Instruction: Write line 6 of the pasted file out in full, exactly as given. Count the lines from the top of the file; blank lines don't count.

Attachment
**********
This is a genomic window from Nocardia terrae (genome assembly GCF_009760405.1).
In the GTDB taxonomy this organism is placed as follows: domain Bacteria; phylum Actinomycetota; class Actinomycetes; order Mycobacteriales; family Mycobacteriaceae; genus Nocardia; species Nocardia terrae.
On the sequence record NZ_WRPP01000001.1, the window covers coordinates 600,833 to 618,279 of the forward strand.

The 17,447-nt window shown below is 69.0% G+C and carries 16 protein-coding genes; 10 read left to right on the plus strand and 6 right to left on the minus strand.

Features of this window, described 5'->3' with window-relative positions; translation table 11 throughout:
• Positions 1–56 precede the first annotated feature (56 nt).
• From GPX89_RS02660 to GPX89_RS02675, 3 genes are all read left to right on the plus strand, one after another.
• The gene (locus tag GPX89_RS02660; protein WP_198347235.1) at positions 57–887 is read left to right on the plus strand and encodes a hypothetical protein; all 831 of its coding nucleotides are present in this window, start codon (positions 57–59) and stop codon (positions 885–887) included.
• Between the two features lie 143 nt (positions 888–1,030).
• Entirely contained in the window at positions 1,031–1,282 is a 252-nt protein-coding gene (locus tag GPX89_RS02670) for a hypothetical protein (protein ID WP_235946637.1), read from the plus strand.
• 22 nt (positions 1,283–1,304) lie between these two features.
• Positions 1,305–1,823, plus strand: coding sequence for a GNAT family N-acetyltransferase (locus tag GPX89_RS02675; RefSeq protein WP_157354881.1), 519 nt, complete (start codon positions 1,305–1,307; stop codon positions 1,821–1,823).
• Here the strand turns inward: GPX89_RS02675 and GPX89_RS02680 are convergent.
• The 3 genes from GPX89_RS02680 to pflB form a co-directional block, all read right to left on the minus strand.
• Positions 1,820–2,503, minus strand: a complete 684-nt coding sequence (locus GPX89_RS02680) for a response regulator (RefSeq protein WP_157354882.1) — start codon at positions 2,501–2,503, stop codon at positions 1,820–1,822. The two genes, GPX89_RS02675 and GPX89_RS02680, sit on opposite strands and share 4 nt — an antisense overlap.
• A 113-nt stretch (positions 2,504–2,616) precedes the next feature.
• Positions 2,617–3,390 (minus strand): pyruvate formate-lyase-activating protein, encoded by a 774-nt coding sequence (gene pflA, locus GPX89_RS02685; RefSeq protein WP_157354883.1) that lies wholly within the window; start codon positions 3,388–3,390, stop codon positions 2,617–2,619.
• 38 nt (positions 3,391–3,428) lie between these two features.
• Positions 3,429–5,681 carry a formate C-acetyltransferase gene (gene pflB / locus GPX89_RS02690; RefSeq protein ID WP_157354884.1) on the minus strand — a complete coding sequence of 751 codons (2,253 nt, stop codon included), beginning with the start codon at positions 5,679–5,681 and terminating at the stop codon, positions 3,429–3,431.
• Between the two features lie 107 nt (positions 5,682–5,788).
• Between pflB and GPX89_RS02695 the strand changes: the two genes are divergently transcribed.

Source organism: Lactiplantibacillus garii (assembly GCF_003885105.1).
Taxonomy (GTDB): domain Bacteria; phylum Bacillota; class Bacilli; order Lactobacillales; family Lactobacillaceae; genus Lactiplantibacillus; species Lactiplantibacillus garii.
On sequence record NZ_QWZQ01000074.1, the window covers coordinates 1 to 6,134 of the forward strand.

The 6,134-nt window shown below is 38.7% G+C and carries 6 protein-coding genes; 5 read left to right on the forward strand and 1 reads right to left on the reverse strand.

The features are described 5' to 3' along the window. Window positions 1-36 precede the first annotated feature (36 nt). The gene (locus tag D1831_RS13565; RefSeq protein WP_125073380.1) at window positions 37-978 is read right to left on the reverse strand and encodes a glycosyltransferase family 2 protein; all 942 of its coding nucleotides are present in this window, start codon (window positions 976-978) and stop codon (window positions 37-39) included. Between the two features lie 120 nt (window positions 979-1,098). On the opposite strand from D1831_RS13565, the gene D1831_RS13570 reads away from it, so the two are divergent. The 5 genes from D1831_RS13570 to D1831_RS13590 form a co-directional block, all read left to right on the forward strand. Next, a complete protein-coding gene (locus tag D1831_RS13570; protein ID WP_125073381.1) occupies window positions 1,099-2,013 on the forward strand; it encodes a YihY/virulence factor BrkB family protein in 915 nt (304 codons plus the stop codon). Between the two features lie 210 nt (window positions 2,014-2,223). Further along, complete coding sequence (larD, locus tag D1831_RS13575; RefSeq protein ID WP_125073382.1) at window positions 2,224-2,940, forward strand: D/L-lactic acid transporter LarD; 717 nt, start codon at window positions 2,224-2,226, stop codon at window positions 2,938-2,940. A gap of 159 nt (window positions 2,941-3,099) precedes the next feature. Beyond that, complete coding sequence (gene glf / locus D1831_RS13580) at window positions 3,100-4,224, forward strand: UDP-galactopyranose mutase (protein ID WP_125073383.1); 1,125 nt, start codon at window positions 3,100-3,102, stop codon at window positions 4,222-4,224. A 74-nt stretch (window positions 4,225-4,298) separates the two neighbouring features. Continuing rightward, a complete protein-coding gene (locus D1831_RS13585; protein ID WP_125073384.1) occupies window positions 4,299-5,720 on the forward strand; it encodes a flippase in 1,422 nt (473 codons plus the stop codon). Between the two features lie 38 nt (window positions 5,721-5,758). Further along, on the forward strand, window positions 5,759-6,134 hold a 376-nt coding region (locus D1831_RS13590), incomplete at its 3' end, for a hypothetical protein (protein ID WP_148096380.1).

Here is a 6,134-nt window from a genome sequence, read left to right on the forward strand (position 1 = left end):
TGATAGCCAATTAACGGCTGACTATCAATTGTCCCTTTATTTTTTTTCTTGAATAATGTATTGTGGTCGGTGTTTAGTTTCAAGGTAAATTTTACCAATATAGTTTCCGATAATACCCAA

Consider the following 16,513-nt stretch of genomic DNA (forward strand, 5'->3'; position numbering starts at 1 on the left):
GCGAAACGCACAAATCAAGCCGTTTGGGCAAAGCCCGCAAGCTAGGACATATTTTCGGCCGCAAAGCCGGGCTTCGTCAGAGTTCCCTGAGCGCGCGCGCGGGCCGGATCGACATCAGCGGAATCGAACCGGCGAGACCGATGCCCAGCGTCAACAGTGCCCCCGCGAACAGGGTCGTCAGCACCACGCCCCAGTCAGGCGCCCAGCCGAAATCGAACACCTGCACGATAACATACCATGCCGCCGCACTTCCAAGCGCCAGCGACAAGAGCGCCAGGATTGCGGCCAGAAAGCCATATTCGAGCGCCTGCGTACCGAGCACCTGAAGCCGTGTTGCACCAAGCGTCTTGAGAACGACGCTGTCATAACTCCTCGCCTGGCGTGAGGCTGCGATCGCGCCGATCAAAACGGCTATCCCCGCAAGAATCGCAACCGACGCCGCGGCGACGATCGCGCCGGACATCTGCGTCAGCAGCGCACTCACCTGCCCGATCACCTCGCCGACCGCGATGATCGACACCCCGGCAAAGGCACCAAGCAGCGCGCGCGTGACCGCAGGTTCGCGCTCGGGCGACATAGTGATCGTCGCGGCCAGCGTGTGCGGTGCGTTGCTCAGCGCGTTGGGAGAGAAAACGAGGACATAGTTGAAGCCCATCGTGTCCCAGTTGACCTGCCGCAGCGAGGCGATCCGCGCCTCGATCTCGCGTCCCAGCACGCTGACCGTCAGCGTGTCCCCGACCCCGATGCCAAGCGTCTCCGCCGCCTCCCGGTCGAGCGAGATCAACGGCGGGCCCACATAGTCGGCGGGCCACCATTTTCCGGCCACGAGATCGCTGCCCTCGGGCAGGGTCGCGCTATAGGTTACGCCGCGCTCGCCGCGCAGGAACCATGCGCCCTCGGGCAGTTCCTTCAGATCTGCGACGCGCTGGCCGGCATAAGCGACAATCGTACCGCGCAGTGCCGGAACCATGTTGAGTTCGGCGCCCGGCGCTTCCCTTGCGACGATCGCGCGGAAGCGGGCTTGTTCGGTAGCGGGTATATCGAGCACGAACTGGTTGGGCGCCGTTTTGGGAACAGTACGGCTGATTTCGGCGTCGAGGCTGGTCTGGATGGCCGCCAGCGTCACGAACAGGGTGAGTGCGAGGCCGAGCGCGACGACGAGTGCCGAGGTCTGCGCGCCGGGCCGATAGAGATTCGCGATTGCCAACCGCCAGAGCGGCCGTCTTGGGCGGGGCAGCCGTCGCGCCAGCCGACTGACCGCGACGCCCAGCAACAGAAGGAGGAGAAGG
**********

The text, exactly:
• Positions 1–56 precede the first annotated feature (56 nt).